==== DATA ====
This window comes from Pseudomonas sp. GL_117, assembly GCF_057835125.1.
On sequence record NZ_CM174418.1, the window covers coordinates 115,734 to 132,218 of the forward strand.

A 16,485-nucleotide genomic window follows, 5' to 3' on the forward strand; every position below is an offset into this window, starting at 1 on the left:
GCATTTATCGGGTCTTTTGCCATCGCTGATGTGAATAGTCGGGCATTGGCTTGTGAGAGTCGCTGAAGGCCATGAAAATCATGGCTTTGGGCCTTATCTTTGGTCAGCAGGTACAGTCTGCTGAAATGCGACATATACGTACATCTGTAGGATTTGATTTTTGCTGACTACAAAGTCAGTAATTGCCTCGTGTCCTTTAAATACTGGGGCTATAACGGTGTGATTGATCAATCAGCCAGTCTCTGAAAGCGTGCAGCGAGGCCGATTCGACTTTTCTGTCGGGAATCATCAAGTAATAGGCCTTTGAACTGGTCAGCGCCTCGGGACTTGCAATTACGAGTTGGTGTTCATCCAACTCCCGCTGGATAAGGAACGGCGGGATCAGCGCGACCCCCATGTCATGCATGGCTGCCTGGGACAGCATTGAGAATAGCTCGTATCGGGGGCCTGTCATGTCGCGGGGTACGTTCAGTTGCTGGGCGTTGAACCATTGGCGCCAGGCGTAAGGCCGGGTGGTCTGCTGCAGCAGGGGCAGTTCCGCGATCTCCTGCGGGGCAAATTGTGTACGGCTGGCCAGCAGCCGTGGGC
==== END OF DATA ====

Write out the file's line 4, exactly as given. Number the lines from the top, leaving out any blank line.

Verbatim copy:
GCATTTATCGGGTCTTTTGCCATCGCTGATGTGAATAGTCGGGCATTGGCTTGTGAGAGTCGCTGAAGGCCATGAAAATCATGGCTTTGGGCCTTATCTTTGGTCAGCAGGTACAGTCTGCTGAAATGCGACATATACGTACATCTGTAGGATTTGATTTTTGCTGACTACAAAGTCAGTAATTGCCTCGTGTCCTTTAAATACTGGGGCTATAACGGTGTGATTGATCAATCAGCCAGTCTCTGAAAGCGTGCAGCGAGGCCGATTCGACTTTTCTGTCGGGAATCATCAAGTAATAGGCCTTTGAACTGGTCAGCGCCTCGGGACTTGCAATTACGAGTTGGTGTTCATCCAACTCCCGCTGGATAAGGAACGGCGGGATCAGCGCGACCCCCATGTCATGCATGGCTGCCTGGGACAGCATTGAGAATAGCTCGTATCGGGGGCCTGTCATGTCGCGGGGTACGTTCAGTTGCTGGGCGTTGAACCATTGGCGCCAGGCGTAAGGCCGGGTGGTCTGCTGCAGCAGGGGCAGTTCCGCGATCTCCTGCGGGGCAAATTGTGTACGGCTGGCCAGCAGCCGTGGGC